The maximum number of UDDI Businesses that can be registered per publisher. A value of -1 indicates any number of businesses is allowed (These values can be overridden at the individual publisher level)




The maximum number of UDDI BusinessServices allowed per Business. A value of -1 indicates any number of artifacts is valid (These values can be # overridden at the individual publisher level).




The maximum number of UDDI TemplateBindings allowed per BusinessService. A value of -1 indicates any number of artifacts is valid (These values can be overridden at the individual publisher level).




The maximum number of TModels allowed per publisher. A value of -1 indicates any number of artifacts is valid (These values can be overridden at the individual publisher level).




The maximum number of "IN" clause parameters. Some RDMBS limit the number of parameters allowed in a SQL "IN" clause.




The maximum name size and maximum number of name elements allows in several of the FindXxxx and SaveXxxx UDDI functions




The maximum name size of name elements




The maximum number of rows returned in a find* operation. Each call can set this independently, but this property defines a global maximum. This is related to the maxInClause setting (the same?).



Table 5.7. These settings are for validating the data that users store in jUDDI. They can be referenced in the juddiv3.xml file.

Property NameDescriptionRequiredDefault Value or [Example Value]


As of 3.1.5 This setting will force referential integrity for all tModels (except keyGenerators), category bags, bindingTemplate/AccessPoint/hostingRedirector (referencing another host), tModelInstanceParms and anything else that references a KeyName default value is true. Set to false for backwards compatibility or for a more lax registry.




Enables or Disables the validation of signatures when a publisher attempts to save an entity




Path to the trust store. Can be overridden via system properties. If not specified, the Windows trust store will be used, else the default JRE trust store will be used.




The type of store to use




The clear text or encrypted password to the trust store








A cryptographic provider, representing the one that was used to encrypt



If true, certificates are checked against the time validity




If true, the certificates trust chain is validated against the trust store




The UDDIv3 replication API defines a number of web service methods that are used to manage and replicate UDDI data. Each node is responsible for maintaining a record of all changes made both locally and at all remote nodes. Everytime a Business, Service, Binding, tModel, or Publisher Assertion changes, all nodes are notified of the change. Once receiving the notification of the change, all nodes are then responsible to obtain the change set, apply it locally, and then retransmit (if needed and based on topology). The topology is configured via the Replication Configuration. With jUDDI, this is configured using the adminstration console.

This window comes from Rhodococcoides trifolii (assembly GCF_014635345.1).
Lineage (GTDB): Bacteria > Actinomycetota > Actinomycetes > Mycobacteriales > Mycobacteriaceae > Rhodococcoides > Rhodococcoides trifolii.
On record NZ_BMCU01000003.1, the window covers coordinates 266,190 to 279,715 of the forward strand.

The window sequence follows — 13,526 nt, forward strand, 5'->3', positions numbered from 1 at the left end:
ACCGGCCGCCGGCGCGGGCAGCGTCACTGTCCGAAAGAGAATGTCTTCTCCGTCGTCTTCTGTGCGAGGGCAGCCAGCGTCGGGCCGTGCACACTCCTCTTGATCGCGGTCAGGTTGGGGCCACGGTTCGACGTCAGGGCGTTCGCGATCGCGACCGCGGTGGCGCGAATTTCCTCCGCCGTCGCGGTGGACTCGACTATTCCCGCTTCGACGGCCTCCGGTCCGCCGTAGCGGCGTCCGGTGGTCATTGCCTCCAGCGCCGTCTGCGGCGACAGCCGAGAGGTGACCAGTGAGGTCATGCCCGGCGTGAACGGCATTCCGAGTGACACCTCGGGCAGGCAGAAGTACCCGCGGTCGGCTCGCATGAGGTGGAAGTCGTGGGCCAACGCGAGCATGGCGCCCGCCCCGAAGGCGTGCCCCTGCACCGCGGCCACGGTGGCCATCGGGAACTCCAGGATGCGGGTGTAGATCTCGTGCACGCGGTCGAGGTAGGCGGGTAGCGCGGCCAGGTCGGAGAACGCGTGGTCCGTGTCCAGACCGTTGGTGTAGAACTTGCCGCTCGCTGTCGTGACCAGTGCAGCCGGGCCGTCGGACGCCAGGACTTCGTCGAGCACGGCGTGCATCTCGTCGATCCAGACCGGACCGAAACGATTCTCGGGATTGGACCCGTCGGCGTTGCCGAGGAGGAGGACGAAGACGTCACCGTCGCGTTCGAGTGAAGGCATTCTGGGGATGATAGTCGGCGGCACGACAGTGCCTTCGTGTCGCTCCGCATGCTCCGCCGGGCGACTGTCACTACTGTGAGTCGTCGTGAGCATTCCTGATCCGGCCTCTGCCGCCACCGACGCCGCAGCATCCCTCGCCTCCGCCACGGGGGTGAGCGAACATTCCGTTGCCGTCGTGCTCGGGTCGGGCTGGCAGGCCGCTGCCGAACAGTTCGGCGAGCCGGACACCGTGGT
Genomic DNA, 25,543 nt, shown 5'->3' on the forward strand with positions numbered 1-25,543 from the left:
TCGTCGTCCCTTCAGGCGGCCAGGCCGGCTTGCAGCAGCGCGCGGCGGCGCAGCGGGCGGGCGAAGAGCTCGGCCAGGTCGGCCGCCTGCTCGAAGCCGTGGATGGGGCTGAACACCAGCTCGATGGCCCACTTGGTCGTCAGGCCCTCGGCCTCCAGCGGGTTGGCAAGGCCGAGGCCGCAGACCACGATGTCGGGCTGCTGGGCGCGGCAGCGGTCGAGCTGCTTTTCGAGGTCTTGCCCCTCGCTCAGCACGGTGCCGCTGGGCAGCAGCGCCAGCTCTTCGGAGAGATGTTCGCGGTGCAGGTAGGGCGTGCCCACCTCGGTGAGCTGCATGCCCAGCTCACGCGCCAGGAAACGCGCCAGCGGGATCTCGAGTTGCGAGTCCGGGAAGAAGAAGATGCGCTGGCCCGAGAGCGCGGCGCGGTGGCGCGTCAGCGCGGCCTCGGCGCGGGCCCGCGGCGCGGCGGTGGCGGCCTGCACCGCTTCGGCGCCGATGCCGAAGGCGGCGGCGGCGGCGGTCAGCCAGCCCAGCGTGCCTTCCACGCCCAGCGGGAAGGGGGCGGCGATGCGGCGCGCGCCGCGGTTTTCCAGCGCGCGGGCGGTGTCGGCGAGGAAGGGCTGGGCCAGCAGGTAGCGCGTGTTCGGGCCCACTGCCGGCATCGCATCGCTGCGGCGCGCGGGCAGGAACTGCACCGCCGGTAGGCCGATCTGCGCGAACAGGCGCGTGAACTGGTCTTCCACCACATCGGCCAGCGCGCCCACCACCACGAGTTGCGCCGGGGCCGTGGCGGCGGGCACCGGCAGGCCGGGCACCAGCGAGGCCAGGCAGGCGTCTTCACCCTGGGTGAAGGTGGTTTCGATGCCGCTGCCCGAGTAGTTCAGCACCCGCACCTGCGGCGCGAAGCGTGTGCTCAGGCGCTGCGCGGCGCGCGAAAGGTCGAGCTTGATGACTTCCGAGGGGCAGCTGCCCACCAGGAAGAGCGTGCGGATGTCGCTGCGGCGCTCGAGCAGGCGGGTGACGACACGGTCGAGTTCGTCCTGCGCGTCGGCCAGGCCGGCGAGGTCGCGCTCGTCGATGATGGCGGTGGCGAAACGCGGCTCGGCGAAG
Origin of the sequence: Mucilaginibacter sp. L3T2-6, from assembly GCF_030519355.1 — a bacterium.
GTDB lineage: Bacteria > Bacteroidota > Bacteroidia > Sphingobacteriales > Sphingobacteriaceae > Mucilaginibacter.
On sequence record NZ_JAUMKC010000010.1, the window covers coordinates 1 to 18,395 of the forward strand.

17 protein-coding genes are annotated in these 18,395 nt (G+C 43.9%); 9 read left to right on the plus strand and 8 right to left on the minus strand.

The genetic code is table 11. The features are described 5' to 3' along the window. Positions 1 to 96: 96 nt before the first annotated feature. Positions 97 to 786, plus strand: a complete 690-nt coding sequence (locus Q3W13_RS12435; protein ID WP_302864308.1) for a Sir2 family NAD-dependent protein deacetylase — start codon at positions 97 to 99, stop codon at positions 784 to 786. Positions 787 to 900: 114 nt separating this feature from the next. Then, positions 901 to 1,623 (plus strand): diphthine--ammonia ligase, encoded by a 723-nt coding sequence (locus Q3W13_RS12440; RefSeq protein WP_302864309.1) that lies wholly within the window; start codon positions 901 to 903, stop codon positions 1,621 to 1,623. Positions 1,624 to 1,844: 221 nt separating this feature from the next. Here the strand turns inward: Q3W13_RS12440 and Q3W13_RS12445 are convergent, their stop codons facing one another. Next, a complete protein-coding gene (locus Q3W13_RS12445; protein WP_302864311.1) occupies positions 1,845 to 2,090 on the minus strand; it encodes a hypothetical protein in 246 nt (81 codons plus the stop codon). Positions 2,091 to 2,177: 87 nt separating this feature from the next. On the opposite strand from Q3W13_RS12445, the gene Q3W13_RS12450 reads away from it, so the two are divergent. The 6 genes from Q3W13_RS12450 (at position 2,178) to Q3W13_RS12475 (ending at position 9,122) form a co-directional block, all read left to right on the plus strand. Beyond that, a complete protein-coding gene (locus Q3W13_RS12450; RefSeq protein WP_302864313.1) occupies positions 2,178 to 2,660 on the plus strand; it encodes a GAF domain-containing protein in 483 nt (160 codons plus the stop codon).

There’s one important note to remember. Each piece of data in UDDI is owned by a given node.


  1. Each node must have a unique ID associated with it.
  2. Each node must have the UDDI v3 Replication service (juddiv3replication.war) deployed and configured for CLIENT-CERT authentication using SSL/TLS.
  3. Each node must have a configured JKS key store and trust store.

Since a registry can be corrupted via the replication endpoint, it is important to provide adequate security. The UDDI spec recommends using mutual certificate authentication. This is somtimes returned to as "CLIENT-CERT", certificate based authentication, or two-way SSL. All of these terms really refer to the same thing. jUDDI comes prebundled with Apache Tomcat that is configured for mutal certificate authentication out of the box (with self signed certificates). To setup CLIENT-CERT authentication, please see the documentation for your web application server.

For each certificate that is used by a jUDDI node to authenticate to another, you’ll have to map the Subject DN of the certificate to a user with the role "replication". In our example, we’ll use tomcat’s tomcat-users.xml file.

<user username="CN=localhost, OU=jUDDI Test, O=Apache Software Foundation, L=Anytown, ST=MD, C=US" password="null" roles="replication"/>

In this example, we’ve added our test certificate’s subject DN to the role of "replication".


If you run into issues getting things working, try adding the following to the startup parameters for tomcat: -Djavax.net.debug=all


Besides mapping the certificates to the replication role, either the certificate itself or the issuer of the certificate must be in the trust store used by the application server.

Since dealing with certificates can be confusing, consider the following configuration.

  • Node 1 sends updates to Node 2
  • Node 2 sends updates to Node 1

Then the certificates must be setup as follows (assuming that each node’s SSL cert is used for authentication to the other node(s))